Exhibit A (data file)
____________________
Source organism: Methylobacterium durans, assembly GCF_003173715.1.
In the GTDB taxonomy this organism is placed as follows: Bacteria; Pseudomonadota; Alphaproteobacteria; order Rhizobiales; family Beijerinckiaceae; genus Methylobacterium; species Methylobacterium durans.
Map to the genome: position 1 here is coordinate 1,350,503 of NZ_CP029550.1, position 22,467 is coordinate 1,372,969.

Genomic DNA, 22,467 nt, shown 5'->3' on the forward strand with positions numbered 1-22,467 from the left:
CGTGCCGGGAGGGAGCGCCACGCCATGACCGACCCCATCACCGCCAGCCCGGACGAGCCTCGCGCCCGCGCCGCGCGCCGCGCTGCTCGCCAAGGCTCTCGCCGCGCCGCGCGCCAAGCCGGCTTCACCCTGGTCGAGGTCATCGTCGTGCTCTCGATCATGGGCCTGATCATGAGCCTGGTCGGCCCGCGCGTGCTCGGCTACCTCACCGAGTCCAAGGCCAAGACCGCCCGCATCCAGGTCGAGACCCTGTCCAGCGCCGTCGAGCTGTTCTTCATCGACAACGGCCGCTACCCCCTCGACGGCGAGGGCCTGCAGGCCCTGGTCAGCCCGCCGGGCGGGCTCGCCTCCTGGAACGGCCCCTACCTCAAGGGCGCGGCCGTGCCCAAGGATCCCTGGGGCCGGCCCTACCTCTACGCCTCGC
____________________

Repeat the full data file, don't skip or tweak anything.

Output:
Source organism: Methylobacterium durans, assembly GCF_003173715.1.
In the GTDB taxonomy this organism is placed as follows: Bacteria; Pseudomonadota; Alphaproteobacteria; order Rhizobiales; family Beijerinckiaceae; genus Methylobacterium; species Methylobacterium durans.
Map to the genome: position 1 here is coordinate 1,350,503 of NZ_CP029550.1, position 22,467 is coordinate 1,372,969.

Genomic DNA, 22,467 nt, shown 5'->3' on the forward strand with positions numbered 1-22,467 from the left:
CGTGCCGGGAGGGAGCGCCACGCCATGACCGACCCCATCACCGCCAGCCCGGACGAGCCTCGCGCCCGCGCCGCGCGCCGCGCTGCTCGCCAAGGCTCTCGCCGCGCCGCGCGCCAAGCCGGCTTCACCCTGGTCGAGGTCATCGTCGTGCTCTCGATCATGGGCCTGATCATGAGCCTGGTCGGCCCGCGCGTGCTCGGCTACCTCACCGAGTCCAAGGCCAAGACCGCCCGCATCCAGGTCGAGACCCTGTCCAGCGCCGTCGAGCTGTTCTTCATCGACAACGGCCGCTACCCCCTCGACGGCGAGGGCCTGCAGGCCCTGGTCAGCCCGCCGGGCGGGCTCGCCTCCTGGAACGGCCCCTACCTCAAGGGCGCGGCCGTGCCCAAGGATCCCTGGGGCCGGCCCTACCTCTACGCCTCGC